Make a habit of this one, especially. You will learn a ton about each other as you discover and explore the world around you together!
It’s so important to find ways to keep things fresh in your relationship, whether you’re dating or married (you should still be dating after saying “I Do,” anyway!). This is just an idea to help move you in that direction.
For me, here’s where I’m at:
Something Her – My wife loves crime shows and I can go without tv for months on end. However, over the course of our 2+ years of marriage, we have watched numerous series together. Bones. Crossing Jordan. NCIS. Poirot. Murdock Mysteries. Murder, She Wrote. The list goes on and on. Not only have these shows grown on me, they have given me a conversation point with my wife. We often will talk about the issues uncovered in the shows or character qualities or flaws in characters. Pretty priceless, if you ask me. Any opportunity to engage my wife in meaningful conversation is awesome.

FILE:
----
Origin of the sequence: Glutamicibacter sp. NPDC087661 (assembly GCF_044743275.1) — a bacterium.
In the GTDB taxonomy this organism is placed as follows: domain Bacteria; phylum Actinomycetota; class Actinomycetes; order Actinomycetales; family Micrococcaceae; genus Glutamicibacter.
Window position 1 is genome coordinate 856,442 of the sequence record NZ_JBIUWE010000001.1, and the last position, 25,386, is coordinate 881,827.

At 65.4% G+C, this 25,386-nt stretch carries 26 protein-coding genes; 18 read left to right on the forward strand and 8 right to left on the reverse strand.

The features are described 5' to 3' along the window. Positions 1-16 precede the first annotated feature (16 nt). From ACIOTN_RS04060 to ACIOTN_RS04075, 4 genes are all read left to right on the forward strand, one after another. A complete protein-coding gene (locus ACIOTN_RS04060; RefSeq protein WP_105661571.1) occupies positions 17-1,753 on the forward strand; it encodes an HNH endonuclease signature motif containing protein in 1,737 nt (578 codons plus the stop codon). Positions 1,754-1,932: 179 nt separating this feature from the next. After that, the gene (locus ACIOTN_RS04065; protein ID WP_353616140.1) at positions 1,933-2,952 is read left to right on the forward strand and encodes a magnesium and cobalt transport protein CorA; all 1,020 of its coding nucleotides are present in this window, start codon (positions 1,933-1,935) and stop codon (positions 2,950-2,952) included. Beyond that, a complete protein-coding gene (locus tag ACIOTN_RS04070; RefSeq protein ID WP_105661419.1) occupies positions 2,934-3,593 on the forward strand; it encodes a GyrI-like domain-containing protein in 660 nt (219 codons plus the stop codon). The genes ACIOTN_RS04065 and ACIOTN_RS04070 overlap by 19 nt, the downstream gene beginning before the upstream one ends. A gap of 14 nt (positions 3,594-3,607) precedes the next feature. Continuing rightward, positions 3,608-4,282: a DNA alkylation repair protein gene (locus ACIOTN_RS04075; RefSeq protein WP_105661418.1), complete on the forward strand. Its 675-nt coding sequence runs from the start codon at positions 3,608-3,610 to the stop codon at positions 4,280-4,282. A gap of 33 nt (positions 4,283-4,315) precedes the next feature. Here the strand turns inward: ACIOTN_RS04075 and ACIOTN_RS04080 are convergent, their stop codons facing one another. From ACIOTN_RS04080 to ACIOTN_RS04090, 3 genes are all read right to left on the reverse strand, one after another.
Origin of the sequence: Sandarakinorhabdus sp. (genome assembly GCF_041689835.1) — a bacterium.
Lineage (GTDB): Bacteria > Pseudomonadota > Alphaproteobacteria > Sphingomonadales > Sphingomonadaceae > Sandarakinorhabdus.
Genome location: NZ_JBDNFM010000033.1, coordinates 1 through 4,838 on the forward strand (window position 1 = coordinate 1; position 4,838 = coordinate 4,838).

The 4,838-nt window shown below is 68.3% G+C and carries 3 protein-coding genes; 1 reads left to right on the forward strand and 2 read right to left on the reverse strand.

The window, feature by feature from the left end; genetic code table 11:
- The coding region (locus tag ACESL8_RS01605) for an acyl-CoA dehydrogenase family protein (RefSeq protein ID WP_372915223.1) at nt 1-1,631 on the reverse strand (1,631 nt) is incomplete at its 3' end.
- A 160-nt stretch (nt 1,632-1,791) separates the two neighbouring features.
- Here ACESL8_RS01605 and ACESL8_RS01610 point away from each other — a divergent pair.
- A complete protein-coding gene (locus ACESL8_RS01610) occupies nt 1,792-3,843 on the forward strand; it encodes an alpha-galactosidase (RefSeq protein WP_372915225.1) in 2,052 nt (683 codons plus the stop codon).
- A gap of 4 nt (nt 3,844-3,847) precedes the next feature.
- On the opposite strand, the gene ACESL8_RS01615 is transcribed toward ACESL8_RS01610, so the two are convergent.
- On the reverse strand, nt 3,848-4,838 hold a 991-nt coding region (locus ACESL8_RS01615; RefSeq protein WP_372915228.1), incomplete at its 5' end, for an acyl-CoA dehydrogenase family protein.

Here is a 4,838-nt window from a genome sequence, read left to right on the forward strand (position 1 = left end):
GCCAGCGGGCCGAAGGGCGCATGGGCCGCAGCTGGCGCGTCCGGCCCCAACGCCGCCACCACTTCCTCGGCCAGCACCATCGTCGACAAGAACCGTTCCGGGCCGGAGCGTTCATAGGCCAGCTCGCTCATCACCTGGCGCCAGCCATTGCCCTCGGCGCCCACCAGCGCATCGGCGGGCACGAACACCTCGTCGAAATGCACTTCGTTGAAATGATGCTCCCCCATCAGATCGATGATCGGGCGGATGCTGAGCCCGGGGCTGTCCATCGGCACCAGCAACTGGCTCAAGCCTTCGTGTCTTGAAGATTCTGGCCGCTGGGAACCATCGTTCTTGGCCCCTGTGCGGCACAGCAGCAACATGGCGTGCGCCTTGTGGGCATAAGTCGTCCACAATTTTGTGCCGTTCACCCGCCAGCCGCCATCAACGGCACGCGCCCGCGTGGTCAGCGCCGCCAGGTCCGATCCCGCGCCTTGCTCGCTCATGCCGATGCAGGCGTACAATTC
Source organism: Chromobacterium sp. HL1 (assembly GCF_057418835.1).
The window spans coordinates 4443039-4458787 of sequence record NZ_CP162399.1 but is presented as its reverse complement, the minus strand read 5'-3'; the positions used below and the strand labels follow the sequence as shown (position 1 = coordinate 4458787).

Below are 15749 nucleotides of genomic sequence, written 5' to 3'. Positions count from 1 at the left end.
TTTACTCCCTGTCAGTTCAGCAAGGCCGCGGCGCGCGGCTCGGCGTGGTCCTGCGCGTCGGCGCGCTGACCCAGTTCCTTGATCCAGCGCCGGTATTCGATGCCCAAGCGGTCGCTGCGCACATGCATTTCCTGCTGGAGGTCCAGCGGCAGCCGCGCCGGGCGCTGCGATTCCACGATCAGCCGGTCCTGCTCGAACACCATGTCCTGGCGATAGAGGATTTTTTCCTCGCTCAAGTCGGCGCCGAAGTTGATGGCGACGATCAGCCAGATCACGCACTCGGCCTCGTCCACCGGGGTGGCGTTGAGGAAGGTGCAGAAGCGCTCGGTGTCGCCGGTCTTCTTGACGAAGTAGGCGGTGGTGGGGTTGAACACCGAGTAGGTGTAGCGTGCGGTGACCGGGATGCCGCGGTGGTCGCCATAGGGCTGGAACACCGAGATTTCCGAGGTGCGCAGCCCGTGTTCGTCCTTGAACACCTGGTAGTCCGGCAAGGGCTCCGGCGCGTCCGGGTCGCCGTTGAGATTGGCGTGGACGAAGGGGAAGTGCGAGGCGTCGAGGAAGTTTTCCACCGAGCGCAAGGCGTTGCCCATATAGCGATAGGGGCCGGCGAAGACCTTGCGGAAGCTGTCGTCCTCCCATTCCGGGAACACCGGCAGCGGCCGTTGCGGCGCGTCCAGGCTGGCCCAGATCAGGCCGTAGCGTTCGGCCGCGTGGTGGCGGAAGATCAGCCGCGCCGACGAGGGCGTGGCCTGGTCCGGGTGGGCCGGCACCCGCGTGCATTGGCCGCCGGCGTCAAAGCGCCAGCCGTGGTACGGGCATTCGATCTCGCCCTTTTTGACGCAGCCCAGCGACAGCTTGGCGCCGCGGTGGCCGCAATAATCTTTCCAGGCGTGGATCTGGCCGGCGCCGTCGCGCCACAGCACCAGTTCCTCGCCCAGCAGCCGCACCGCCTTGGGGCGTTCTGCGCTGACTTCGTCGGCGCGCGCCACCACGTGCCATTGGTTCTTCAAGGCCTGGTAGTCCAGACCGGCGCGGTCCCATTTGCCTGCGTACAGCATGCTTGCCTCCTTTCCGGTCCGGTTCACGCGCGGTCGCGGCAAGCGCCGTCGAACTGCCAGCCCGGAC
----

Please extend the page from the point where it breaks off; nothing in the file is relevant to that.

Something Me – I have always been a huge fan of football. I love it. I have my favorite team, but I just thoroughly enjoy the game of football. My wife is a big fan of her home team, and she knows some about football. But my love of football has been a relational entry point for us. Not only has my wife played fantasy football with me and others, this season we’re doing a pick ’em contest to see who can predict more winners at the season’s end. Hilarious but awesome! (Not to mention, at this point in the season, she’s beating me!)
Something New – Right now my wife is pregnant, due in December, so this is not an option really YET. Years ago my wife took some dance lessons and thoroughly enjoyed them. She’d go dancing with friends on a regular basis. Over the last few years, these opportunities have dwindled. While this is something more new to me than her, once she has recovered from giving birth to our second son, I would like to take some swing dance lessons (maybe ballroom, too) with her. I’d like to tap into something that I don’t have a lot of experience with. I think the new experience of learning some dance together would be beneficial in many ways! Looking forward to it! (If I break a leg, I’ll be sure to post a pic!)